Several states including Arizona, Texas, South Carolina and Florida, have recorded a 30% spike in cases over the past week, according to a Wall Street Journal analysis of data from Johns Hopkins University. This led Texas’ governor to postpone the easing of restrictions.
Yesterday, US banks recorded gains, after US authorities relaxed the "Volker rule", decided in 2013 by the Obama team to avoid the excessive risk-taking that had contributed to the 2008 crisis. From next October, institutions will find it easier to participate in venture capital or hedge fund operations. The future will tell us whether this is a good idea… After the close, however, the Fed, on the sidelines of the announcement of the latest round of stress tests, banned banks from buying back shares in the third quarter and limited their possibilities of paying dividends (they will not be higher than those of the second quarter and will be capped on the basis of an average of profits over four quarters). U.S. bankers can still gloat: the easing of the Volker rule offers them a new perspective that goes well beyond the temporary effect of the restrictions announced by the Fed.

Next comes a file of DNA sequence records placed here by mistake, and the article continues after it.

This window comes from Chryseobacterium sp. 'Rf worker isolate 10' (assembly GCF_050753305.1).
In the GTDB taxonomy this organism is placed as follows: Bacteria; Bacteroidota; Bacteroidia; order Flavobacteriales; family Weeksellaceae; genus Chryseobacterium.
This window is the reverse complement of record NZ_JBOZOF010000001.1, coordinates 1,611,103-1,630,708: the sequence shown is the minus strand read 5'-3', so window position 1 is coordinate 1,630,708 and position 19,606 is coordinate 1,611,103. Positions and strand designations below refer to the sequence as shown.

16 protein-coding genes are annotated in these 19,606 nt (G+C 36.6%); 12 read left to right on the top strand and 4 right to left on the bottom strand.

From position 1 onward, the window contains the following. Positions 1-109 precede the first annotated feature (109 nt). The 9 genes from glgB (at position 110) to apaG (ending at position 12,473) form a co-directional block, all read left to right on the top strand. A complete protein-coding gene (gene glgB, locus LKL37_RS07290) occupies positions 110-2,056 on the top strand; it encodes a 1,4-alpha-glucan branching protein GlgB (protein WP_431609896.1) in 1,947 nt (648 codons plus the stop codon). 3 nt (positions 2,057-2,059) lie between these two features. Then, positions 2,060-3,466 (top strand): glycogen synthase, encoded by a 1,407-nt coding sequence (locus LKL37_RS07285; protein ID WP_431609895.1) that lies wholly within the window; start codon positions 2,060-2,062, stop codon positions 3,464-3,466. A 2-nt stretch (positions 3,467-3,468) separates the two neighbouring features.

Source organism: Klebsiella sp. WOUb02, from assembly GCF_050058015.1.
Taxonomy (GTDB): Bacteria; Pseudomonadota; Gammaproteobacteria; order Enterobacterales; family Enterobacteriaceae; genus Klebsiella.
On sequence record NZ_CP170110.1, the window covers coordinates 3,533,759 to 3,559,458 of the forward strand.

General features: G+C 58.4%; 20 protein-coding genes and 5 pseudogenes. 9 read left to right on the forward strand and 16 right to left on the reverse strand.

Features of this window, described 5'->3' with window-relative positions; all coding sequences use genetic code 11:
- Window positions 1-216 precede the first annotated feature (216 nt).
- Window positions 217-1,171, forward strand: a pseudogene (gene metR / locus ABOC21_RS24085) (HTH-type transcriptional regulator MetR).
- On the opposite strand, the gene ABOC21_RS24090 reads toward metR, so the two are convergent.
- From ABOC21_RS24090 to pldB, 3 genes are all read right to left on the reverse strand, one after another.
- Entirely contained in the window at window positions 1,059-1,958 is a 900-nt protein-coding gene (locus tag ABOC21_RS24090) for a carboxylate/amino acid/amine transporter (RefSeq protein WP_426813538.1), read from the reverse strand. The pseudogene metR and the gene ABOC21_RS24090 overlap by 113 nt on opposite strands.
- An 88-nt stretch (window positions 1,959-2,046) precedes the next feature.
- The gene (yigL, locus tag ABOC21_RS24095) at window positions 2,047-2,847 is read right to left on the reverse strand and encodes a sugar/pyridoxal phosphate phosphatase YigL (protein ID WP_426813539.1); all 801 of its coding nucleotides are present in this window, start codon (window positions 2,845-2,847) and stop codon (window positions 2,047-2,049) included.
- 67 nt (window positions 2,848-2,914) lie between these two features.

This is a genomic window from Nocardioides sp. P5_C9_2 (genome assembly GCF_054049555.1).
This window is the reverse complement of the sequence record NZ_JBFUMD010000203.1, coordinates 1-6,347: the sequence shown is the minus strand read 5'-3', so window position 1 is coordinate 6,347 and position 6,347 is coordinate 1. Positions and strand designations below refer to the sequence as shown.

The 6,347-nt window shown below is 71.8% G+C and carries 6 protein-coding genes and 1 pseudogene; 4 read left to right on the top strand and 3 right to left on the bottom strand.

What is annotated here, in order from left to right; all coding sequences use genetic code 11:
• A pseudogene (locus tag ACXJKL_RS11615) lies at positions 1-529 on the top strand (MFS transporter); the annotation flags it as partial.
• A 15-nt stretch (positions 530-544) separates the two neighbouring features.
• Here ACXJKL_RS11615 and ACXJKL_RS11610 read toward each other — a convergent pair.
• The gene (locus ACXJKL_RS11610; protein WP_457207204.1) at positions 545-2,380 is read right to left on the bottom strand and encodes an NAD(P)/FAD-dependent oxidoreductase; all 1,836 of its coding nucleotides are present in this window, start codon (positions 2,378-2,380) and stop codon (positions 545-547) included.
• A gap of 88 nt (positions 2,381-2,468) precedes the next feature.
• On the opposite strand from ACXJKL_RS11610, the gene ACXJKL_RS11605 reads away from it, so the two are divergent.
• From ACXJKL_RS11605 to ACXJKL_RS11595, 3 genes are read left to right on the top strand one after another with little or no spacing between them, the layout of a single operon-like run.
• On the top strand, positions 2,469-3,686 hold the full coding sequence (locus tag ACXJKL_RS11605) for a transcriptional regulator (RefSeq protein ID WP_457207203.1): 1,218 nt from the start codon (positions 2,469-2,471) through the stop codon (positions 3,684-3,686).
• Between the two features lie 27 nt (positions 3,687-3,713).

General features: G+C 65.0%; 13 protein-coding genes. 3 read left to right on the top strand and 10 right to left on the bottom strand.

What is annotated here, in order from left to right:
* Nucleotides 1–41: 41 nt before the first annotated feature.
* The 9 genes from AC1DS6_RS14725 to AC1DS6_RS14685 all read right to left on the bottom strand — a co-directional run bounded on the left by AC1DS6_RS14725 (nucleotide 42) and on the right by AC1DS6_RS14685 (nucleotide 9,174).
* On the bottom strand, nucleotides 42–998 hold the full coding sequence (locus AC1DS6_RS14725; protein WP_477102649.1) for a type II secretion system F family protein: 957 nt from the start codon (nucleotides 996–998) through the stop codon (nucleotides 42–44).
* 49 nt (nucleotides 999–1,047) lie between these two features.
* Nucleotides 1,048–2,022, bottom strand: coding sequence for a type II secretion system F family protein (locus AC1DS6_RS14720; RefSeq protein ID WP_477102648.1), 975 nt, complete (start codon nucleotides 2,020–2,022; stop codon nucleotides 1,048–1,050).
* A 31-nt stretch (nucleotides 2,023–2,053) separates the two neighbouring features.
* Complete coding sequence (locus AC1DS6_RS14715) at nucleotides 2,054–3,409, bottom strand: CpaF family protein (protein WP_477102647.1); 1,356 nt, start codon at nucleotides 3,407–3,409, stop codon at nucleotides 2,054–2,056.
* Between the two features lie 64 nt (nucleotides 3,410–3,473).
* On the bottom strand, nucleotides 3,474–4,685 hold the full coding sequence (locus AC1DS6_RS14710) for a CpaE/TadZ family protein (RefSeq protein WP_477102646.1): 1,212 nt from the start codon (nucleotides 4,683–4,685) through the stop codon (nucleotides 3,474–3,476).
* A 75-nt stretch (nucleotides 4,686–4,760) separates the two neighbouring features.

Meanwhile, after the death of 20 Indian soldiers last week in clashes with the Chinese army, India could respond with trade sanctions. Although the government has said it has no information on the matter, the director of the India Cellular & Electronics Association has warned that all imports of electronics from China have experienced customs problems.
In the U.K., the South Cambridgeshire district voted Thursday in favor of the proposed construction of a Huawei factory, worth about GBP 1 billion. The US government said it was "very concerned" about the decision, issuing a further warning about the security risks associated with Huawei, and stressing that the decision affected its confidence in the U.K.
The US economy is still going through a rollercoaster ride. Yesterday, the US Census Bureau released very encouraging results regarding Durable Goods Orders. Indeed, they came out at +15.8% (MoM) for the month of May, compared to -18.1% in April. Jobless claims are also higher than expected. While the consensus was for 1.32M weekly registrations, this came out at 1.48M. Even though these were down from the previous week, analysis suggests that these are more job cuts than temporary job losses.
Today on the agenda, three indicators are planned in the United States, the "core PCE" price index and household spending and income, followed by the latest reading of the University of Michigan's consumer confidence index.